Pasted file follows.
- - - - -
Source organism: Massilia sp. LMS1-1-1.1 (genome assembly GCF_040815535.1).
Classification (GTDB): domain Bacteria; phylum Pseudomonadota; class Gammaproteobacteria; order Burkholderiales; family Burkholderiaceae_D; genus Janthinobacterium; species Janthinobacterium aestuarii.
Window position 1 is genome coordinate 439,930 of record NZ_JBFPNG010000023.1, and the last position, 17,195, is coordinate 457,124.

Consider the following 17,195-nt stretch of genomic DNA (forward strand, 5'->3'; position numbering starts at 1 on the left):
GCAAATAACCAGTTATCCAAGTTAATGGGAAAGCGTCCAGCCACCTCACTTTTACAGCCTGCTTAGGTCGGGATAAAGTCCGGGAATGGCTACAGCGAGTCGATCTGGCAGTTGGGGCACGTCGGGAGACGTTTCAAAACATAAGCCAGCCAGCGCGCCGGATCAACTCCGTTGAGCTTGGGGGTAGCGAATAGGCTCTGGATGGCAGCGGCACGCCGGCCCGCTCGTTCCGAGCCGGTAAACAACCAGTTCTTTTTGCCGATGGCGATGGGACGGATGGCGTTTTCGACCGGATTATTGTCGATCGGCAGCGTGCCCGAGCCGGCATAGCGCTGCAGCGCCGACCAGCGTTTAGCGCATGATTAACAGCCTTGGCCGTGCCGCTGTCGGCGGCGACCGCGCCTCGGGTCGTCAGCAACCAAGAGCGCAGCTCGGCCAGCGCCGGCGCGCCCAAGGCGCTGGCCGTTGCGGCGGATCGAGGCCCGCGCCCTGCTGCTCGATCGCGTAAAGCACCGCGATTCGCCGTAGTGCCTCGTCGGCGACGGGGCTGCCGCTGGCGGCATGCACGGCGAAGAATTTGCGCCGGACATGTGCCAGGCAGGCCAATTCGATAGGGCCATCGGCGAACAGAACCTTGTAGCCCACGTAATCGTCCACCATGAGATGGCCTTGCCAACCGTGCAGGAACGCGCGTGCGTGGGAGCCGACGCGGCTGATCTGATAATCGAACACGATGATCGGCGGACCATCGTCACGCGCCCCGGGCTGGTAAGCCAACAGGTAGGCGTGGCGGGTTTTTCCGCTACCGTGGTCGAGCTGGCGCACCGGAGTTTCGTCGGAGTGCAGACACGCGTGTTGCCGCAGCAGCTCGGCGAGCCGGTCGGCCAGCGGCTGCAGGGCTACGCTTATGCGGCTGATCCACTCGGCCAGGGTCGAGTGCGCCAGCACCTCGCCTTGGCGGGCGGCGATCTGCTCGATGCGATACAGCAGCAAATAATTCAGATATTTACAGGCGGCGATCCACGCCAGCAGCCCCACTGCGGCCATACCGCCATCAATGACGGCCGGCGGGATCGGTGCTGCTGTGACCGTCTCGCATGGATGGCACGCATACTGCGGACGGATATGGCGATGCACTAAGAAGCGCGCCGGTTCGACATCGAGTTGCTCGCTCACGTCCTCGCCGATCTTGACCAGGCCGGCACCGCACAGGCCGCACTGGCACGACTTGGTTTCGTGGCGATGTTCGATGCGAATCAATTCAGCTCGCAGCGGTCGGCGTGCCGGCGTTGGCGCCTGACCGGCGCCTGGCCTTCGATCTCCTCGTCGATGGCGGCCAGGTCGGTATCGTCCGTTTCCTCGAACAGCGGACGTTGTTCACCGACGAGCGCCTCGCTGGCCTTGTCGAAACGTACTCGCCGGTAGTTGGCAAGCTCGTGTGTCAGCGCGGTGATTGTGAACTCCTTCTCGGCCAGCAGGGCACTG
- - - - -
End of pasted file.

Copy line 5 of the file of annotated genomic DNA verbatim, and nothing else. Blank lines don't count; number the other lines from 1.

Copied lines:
GCAAATAACCAGTTATCCAAGTTAATGGGAAAGCGTCCAGCCACCTCACTTTTACAGCCTGCTTAGGTCGGGATAAAGTCCGGGAATGGCTACAGCGAGTCGATCTGGCAGTTGGGGCACGTCGGGAGACGTTTCAAAACATAAGCCAGCCAGCGCGCCGGATCAACTCCGTTGAGCTTGGGGGTAGCGAATAGGCTCTGGATGGCAGCGGCACGCCGGCCCGCTCGTTCCGAGCCGGTAAACAACCAGTTCTTTTTGCCGATGGCGATGGGACGGATGGCGTTTTCGACCGGATTATTGTCGATCGGCAGCGTGCCCGAGCCGGCATAGCGCTGCAGCGCCGACCAGCGTTTAGCGCATGATTAACAGCCTTGGCCGTGCCGCTGTCGGCGGCGACCGCGCCTCGGGTCGTCAGCAACCAAGAGCGCAGCTCGGCCAGCGCCGGCGCGCCCAAGGCGCTGGCCGTTGCGGCGGATCGAGGCCCGCGCCCTGCTGCTCGATCGCGTAAAGCACCGCGATTCGCCGTAGTGCCTCGTCGGCGACGGGGCTGCCGCTGGCGGCATGCACGGCGAAGAATTTGCGCCGGACATGTGCCAGGCAGGCCAATTCGATAGGGCCATCGGCGAACAGAACCTTGTAGCCCACGTAATCGTCCACCATGAGATGGCCTTGCCAACCGTGCAGGAACGCGCGTGCGTGGGAGCCGACGCGGCTGATCTGATAATCGAACACGATGATCGGCGGACCATCGTCACGCGCCCCGGGCTGGTAAGCCAACAGGTAGGCGTGGCGGGTTTTTCCGCTACCGTGGTCGAGCTGGCGCACCGGAGTTTCGTCGGAGTGCAGACACGCGTGTTGCCGCAGCAGCTCGGCGAGCCGGTCGGCCAGCGGCTGCAGGGCTACGCTTATGCGGCTGATCCACTCGGCCAGGGTCGAGTGCGCCAGCACCTCGCCTTGGCGGGCGGCGATCTGCTCGATGCGATACAGCAGCAAATAATTCAGATATTTACAGGCGGCGATCCACGCCAGCAGCCCCACTGCGGCCATACCGCCATCAATGACGGCCGGCGGGATCGGTGCTGCTGTGACCGTCTCGCATGGATGGCACGCATACTGCGGACGGATATGGCGATGCACTAAGAAGCGCGCCGGTTCGACATCGAGTTGCTCGCTCACGTCCTCGCCGATCTTGACCAGGCCGGCACCGCACAGGCCGCACTGGCACGACTTGGTTTCGTGGCGATGTTCGATGCGAATCAATTCAGCTCGCAGCGGTCGGCGTGCCGGCGTTGGCGCCTGACCGGCGCCTGGCCTTCGATCTCCTCGTCGATGGCGGCCAGGTCGGTATCGTCCGTTTCCTCGAACAGCGGACGTTGTTCACCGACGAGCGCCTCGCTGGCCTTGTCGAAACGTACTCGCCGGTAGTTGGCAAGCTCGTGTGTCAGCGCGGTGATTGTGAACTCCTTCTCGGCCAGCAGGGCACTG